Sunday, January 5, 2014
The League of Bereaved Mothers
One week ago today, I joined a special sisterhood. A certain sorority in which I never sought membership – The League of Bereaved Mothers. Membership is exclusive and the dues are very costly. We hold our induction ceremonies in a variety of locations: hospital rooms, on busy roadways, poolside, in farm fields, really anywhere a mother might find her child. Or anywhere a mother might NOT want to find her child. I know there are those of you that have been members much longer than I have. Please feel free to share any pearls of wisdom you have found along the way. Those of you that are not members, I pray you never find yourself inducted.
We don't have lapel pins or t-shirts with Greek letters. Instead, you might identify us by the lines of grief around our eyes or that tear you see in the corner of our eye as we watch you with your child that reminds us of the one we lost.
We might like to share information about our club with you, but we fear that look in your eye. The look people get when the crazy lady who lost a child starts to talk about that child. About that journey. About that loss.
We're really not trying to recruit you.
And if one of our members starts to tell you about her membership, probably the best thing you can respond to them with is “I'm so sorry”.
You see, we hate this club. We'd all like to revoke our membership. We'd all like to mail our member's card back and demand a refund. But that's just not possible. Membership is for a lifetime, irrevocable, and non-refundable.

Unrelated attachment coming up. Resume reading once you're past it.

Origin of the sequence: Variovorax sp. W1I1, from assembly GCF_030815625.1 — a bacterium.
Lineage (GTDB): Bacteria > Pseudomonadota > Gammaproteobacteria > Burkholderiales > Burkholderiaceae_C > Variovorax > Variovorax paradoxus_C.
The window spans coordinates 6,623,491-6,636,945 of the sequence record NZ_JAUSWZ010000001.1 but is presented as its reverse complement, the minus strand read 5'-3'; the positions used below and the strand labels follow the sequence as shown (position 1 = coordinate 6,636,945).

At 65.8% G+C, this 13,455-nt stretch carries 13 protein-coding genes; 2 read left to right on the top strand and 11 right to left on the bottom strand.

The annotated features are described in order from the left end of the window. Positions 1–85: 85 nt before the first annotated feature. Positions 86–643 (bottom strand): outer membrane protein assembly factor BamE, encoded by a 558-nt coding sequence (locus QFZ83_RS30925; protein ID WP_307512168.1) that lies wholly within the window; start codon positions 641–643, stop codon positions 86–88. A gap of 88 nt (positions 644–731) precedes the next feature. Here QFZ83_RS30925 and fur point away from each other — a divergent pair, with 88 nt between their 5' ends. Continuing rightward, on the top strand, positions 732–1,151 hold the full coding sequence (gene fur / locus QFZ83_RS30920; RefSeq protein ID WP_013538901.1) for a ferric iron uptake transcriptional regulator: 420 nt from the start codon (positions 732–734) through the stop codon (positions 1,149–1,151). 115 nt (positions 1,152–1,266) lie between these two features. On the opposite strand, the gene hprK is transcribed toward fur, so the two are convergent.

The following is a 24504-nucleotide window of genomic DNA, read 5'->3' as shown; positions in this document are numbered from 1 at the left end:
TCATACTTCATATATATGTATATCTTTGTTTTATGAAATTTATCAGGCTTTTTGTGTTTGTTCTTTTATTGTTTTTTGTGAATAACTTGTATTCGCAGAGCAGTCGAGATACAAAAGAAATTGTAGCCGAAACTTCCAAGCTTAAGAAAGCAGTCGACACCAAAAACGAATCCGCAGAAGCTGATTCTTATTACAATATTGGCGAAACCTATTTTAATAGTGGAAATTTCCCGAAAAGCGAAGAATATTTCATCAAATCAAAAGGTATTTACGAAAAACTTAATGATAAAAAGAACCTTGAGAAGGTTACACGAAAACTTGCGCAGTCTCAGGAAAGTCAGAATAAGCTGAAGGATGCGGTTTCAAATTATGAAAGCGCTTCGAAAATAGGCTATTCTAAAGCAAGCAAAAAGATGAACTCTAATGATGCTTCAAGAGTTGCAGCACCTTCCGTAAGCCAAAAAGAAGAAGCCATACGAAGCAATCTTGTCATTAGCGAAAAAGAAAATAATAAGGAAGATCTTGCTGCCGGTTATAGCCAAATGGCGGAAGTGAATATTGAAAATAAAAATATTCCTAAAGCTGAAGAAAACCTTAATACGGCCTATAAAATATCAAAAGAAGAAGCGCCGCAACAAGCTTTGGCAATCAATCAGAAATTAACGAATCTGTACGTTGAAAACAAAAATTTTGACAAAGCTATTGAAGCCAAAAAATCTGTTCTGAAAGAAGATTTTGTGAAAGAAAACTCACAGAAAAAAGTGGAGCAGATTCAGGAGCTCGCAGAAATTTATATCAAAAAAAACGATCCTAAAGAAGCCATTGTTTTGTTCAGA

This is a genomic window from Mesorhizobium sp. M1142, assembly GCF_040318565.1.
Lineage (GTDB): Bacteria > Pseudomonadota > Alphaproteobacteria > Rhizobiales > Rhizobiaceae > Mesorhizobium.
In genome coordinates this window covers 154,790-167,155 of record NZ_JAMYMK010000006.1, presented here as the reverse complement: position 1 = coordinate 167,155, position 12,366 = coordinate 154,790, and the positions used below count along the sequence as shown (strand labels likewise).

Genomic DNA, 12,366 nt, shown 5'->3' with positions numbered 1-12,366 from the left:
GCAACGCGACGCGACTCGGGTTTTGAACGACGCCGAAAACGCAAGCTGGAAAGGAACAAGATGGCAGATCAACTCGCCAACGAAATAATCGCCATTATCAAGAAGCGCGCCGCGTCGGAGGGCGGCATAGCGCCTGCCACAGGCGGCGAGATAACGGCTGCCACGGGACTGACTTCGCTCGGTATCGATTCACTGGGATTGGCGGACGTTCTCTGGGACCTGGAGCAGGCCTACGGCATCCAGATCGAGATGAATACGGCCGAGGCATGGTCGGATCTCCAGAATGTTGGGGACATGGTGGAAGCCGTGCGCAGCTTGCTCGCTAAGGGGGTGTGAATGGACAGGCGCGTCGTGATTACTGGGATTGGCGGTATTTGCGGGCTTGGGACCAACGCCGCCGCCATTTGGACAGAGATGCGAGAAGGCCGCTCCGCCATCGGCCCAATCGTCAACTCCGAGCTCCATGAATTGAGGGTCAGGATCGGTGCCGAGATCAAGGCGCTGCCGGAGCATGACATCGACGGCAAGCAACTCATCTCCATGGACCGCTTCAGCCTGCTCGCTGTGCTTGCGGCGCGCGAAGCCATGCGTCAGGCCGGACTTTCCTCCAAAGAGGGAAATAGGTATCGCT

For those that are willing, membership can have benefits. You can learn to love others better, especially any other children you have. You can enjoy the life you currently have better than you did before. For our members, other possible traumas in life seem to pale by comparison and that can be very freeing.
My own induction a week ago seems more like it was a month ago- or two. I have not felt as I imagined I would. I thought I would be groaning and wailing. I thought I would cry until I had no tears left. I have cried, but not an unending, hopeless wailing. I grieved so much from the time of Lenah's initial diagnosis and with each subsequent negative diagnosis that I think I may have used up a lot of my grief (if that's possible) even before she was actually gone. It is more probable that the Lord has just been very gracious to me and has supernaturally comforted me in a way that has made this time much more bearable.
The most difficult thing for me this past week has been to have to answer Sarah's questioning every day.
"Do you remember ? Lenah's body was very sick and it stopped working. Do you remember? She stopped breathing and she died and her body turned cold. Do you remember? We put her body in that box and put it in the ground."
"Oh yeah, Weenah's dead. "
Sometimes she cries and sometimes she doesn't. Sometimes she forgets again in the same day and asks if we are going to see Lenah at the "hoffital". Sometimes I wish I could forget as she does.